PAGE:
Unfortunately, investors are currently engaged in wild-eyed double counting, imagining that higher per-share earnings figures and higher repurchases are separate effects, when they are one in the same. The truth is that a significant portion of the higher per-share figures is the result of repurchases, and the higher repurchases are the result of a paucity of alternative uses for the cash.
To put some numbers on this, Bill Hester notes that according to Bloomberg, among S&P 500 companies reporting to-date, the average surprise on operating earnings (cough) per-share has been 9.66%, while the average surprise on operating earnings on a total dollar basis has been 5.85%. Of course, the average is skewed by a few extreme outliers (for example, Hasbro reported operating EPS of 19 cents, versus an estimate of just 1 cent). The median surprise, which is a more robust measure, has been 2.94% in operating earnings per share, and just 1.93% in operating earnings themselves
It is wrong to hail an increase in per-share earnings as if it is an “earnings surprise” – as if it reflects an improvement in corporate operating conditions, when it is in fact an expenditure of existing earnings on shares instead of on business investments. When such repurchases are done at rich valuations, they are a signal that the company lacks other productive business opportunities and is instead propping up per-share earnings by disposing of what it does earn.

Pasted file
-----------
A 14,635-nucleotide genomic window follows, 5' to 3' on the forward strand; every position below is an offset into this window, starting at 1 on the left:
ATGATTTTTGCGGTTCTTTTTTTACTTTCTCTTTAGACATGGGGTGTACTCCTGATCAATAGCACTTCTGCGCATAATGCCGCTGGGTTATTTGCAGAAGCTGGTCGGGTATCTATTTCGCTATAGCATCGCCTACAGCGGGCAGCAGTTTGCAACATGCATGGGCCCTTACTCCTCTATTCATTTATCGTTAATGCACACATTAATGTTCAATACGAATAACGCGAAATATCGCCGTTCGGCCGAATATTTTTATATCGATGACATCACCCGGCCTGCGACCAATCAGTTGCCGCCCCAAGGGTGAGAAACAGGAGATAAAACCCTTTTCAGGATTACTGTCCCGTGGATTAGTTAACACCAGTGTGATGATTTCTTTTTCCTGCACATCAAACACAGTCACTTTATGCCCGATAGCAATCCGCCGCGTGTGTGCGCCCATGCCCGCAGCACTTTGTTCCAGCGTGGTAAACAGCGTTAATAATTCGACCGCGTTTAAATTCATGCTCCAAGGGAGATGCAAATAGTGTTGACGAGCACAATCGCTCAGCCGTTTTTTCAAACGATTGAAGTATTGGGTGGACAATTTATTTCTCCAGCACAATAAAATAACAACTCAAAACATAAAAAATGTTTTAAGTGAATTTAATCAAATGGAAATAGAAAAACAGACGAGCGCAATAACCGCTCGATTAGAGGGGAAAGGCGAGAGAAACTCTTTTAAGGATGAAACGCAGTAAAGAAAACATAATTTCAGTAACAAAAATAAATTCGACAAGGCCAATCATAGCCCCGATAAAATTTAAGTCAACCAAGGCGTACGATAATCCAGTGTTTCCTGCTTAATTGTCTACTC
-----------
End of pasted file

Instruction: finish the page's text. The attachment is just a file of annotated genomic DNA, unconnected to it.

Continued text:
Why haven't investors figured this out? The story constantly repeated on CNBC is that companies low-balled their earnings guidance in order to surprise investors with better than expected earnings (with the implication that the market will rise forever because companies can continue to do this indefinitely). A good part of the true story is that analysts made their forecasts of per-share earnings based on old, higher share counts, so the juiced per-share figures resulting from repurchases are now showing up as “earnings surprises.”
As Standard & Poors itself warned last year,
“S&P has concern as to the extent that some equity analysts incorporate share changes into their analysis. If a higher share count is used in the calculation of an estimate, the result would be an under estimation of the EPS. This could lead to an initial assumption of a positive earnings surprise when the actual EPS is announced, since the announced value is higher than the estimated value. The discovery that the variance is due to share change, however, would not take long, resulting in any initial upward price movement being negated.”